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Interview Questions That Blindside PhDs (& How To Answer Them)

Interview Questions For PhDs


Many PhDs are getting rejected at the latter stages of the hiring process because they don’t know how to answer common interview questions.


Isaiah is going to tell which questions are getting PhDs rejected and how you should answer them.


Here’s your quick guide to this week’s episode…

-First: Why some PhDs are getting rejected at later stages of the interview process. 

-Then: What is the right attitude to show when going into an industry job interview so that employers know they should hire you,

-Finally: The types of questions you should expect during a job interview and the right way to answer each of them. 


From This Week’s Show…

Not Knowing How To Handle A Job Interview Is Costing PhDs Job Offers…

Today we’re talking about interview questions that get PhDs rejected in the later stages of the hiring process, which is not ideal. Many of us don’t know how hard it is to get to those final stages. And sometimes we get lucky, for lack of a better word, we upload some resumes, we make a connection, there’s a referral. All of a sudden, we have a phone screen.

But if you get to that stage, you need to know that it is very rare, especially during a recession and everything you say, even how you respond to the question “How was your day today?” or “Tell me a little bit about yourself” will affect how the rest of that interview goes. We will cover some questions that you are likely to be asked for PhD level jobs that many PhDs are unprepared for and lead to rejection.

So, what are some common questions that PhDs are asked from the phone screen stage, the video interview stage, and onward through to the site visit? “Why do you want to leave academia? The incorrect answer is because you’re tired of begging for funding. Even if that’s true. Or that you’re tired of the abuse or of being treated poorly by your PI or professor. You’re tired of being overworked. All of these are incorrect.

What you need to do is show an understanding of the industry. There is a great figure that we’ve posted in some of our blog articles and refer to in some of our live webinars from a study done by Dow Chemical about PhDs who are coming out of academia.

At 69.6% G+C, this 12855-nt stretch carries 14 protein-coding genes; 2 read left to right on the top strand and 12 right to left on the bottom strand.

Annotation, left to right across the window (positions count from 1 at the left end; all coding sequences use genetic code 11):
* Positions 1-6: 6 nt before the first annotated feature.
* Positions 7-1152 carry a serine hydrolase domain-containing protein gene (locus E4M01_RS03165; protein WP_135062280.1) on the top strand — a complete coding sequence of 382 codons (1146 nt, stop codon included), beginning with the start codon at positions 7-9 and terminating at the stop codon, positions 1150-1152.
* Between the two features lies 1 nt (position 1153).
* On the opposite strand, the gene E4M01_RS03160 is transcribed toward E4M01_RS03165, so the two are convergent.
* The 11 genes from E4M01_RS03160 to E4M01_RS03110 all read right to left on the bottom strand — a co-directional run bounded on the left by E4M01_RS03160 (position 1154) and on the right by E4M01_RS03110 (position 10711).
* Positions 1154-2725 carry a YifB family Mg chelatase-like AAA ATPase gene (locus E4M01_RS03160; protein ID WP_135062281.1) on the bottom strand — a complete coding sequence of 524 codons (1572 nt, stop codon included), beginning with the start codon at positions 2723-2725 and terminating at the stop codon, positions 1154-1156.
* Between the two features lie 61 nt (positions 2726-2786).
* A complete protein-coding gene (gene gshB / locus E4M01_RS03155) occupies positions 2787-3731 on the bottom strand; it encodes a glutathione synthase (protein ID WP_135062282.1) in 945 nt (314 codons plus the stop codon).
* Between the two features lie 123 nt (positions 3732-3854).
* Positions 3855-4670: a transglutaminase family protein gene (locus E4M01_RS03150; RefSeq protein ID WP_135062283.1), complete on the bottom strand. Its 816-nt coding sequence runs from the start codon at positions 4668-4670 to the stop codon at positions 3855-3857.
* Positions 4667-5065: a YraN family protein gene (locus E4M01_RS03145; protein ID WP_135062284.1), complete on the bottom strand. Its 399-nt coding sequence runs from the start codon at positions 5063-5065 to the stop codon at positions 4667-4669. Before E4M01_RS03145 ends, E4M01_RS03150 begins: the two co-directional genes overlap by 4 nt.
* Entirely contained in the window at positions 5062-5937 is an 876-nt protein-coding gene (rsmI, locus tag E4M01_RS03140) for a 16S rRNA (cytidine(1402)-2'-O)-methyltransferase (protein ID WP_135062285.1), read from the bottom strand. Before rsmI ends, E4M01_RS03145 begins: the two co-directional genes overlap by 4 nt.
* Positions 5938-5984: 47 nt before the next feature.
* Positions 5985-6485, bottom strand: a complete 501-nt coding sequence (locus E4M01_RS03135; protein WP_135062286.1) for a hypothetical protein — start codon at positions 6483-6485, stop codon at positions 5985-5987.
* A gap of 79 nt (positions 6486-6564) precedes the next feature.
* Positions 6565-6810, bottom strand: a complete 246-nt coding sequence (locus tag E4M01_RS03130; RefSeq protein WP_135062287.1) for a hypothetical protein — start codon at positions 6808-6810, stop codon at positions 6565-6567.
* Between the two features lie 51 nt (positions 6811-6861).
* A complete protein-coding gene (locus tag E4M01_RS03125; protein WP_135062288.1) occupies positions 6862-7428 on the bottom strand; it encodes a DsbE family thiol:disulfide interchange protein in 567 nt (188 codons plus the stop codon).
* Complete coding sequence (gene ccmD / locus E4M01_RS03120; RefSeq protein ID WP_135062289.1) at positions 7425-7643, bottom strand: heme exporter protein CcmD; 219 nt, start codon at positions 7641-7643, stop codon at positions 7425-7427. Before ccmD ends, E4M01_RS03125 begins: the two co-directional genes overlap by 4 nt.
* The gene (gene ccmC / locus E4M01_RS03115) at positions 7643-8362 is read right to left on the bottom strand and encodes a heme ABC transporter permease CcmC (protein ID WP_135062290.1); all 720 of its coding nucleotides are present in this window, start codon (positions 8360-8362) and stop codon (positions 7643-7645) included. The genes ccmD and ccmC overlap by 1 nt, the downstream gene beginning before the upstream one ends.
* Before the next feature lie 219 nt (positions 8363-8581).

What is the number one thing that industry hiring managers wish that PhDs had? More training. And the number one transferable skill? An understanding of industry, simply an understanding of industry. What does that mean though? It sounds like a general term. It means that you get that industry is different than academia. You get that they have more team-oriented milestones, they manage projects much more attentively, much more aggressively and the timelines are shorter.


Having The Right Attitude That Will Get You Hired

You need to get out of that academic mindset by showing certainty. And I’m going to spend some time on this because across the board, the reason that PhDs fail or get rejected during the interview stage is that they do not demonstrate certainty for the position. They are still exploring all their options. They’re trying to play it cool. They don’t want to act too excited about the position at hand.

This tanks your chances of getting hired or making it to the next step because, as an employer, you want to know that the job candidate sitting across from you wants this job badly. Not that they’re desperate or needy, but that they know exactly what they’re getting themselves into. They understand the job, the role, the position, what’s going to be required from them…

You have to know the reason that you want to work for this company above any other. You might be thinking “I can’t show that kind of certainty because it would not be true” or “I’m entertaining other options.” That’s fine, but there’s gotta be a reason that you’re applying to this company and you have to find it or you have to invent one. 

Every company has pros and cons. For every company out there, there’s going to be something that they do very, very well or that you like about them the most. Identify what that is and tell that to the company: “I want to work here more than any other company because of this reason.”

You’re going to be entertaining offers and you are going to negotiate a salary contract, but you want to give them a level of certainty where they know that if they extend a salary offer, you’re going to seriously, very seriously consider it.

** for the full podcast, check out the audio player above.

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Isaiah Hankel


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